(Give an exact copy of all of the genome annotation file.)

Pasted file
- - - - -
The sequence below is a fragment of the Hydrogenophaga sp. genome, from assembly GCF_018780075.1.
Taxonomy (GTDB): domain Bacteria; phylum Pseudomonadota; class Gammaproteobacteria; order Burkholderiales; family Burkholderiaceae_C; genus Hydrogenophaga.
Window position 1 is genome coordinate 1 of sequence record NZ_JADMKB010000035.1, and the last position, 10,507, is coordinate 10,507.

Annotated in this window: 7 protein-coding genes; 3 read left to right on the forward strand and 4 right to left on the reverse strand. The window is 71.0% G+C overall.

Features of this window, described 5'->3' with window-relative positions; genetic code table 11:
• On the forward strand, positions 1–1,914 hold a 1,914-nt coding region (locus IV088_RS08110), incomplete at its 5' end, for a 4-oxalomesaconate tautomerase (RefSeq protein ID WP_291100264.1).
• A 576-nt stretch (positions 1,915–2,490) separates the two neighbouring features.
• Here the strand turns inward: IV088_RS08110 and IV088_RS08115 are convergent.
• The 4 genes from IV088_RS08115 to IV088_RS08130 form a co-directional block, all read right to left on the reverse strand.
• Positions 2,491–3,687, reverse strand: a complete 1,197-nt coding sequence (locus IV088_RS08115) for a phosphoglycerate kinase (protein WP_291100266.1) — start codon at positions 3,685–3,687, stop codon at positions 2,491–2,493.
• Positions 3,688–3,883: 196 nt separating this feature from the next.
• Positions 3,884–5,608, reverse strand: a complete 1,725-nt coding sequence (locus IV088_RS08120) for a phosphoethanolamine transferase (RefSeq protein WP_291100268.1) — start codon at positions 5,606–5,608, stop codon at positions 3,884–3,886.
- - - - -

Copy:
The sequence below is a fragment of the Hydrogenophaga sp. genome, from assembly GCF_018780075.1.
Taxonomy (GTDB): domain Bacteria; phylum Pseudomonadota; class Gammaproteobacteria; order Burkholderiales; family Burkholderiaceae_C; genus Hydrogenophaga.
Window position 1 is genome coordinate 1 of sequence record NZ_JADMKB010000035.1, and the last position, 10,507, is coordinate 10,507.

Annotated in this window: 7 protein-coding genes; 3 read left to right on the forward strand and 4 right to left on the reverse strand. The window is 71.0% G+C overall.

Features of this window, described 5'->3' with window-relative positions; genetic code table 11:
• On the forward strand, positions 1–1,914 hold a 1,914-nt coding region (locus IV088_RS08110), incomplete at its 5' end, for a 4-oxalomesaconate tautomerase (RefSeq protein ID WP_291100264.1).
• A 576-nt stretch (positions 1,915–2,490) separates the two neighbouring features.
• Here the strand turns inward: IV088_RS08110 and IV088_RS08115 are convergent.
• The 4 genes from IV088_RS08115 to IV088_RS08130 form a co-directional block, all read right to left on the reverse strand.
• Positions 2,491–3,687, reverse strand: a complete 1,197-nt coding sequence (locus IV088_RS08115) for a phosphoglycerate kinase (protein WP_291100266.1) — start codon at positions 3,685–3,687, stop codon at positions 2,491–2,493.
• Positions 3,688–3,883: 196 nt separating this feature from the next.
• Positions 3,884–5,608, reverse strand: a complete 1,725-nt coding sequence (locus IV088_RS08120) for a phosphoethanolamine transferase (RefSeq protein WP_291100268.1) — start codon at positions 5,606–5,608, stop codon at positions 3,884–3,886.